Natural selection of lung’s geometry
vendredi 25 janvier 2019, 11h00 - 12h00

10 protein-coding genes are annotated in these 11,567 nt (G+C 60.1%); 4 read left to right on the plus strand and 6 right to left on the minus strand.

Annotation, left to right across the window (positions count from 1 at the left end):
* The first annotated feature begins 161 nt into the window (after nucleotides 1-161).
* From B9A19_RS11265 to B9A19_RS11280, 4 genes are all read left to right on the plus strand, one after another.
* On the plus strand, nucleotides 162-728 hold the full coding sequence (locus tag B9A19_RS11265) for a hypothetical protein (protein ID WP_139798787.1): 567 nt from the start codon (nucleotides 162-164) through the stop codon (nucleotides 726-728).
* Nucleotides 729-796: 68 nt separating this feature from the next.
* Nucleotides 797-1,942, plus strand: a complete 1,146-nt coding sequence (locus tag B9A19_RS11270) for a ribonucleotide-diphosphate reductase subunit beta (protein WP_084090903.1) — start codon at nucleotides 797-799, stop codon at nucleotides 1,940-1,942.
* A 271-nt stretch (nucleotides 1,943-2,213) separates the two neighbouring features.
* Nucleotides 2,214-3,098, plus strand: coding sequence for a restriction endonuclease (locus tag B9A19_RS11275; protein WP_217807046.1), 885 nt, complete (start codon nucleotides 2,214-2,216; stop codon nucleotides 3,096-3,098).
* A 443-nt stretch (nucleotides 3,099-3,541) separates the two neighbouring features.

Mammals’ lung is an organ that transports ambient air to and from the air/blood interface, where exchanges of oxygen and carbon dioxide take place. This interface is large, about one hundred square meters in humans, and folded into the thoracic cage. To reach it, the lung’s geometry is shaped as a dichotomous tree. Each branch of that tree is a tube where air is flowing, and each leaves of the tree feeds a portion of the air/blood interface. Successive internalisations and externalisation of a volume of air allow to perform an efficient lung’s ventilation. During this talk, we will focus more specifically on lung’s geometry: we will see how the use of a wide spectra of modelling and mathematical approaches can bring important insights on why and how lung’s geometry could have been selected. We will first show how the efficiency of its function as an organ is related to its geometry, next we will discuss lung’s development, before linking the two into a global and plausible scenario of lung’s geometry selection by evolution.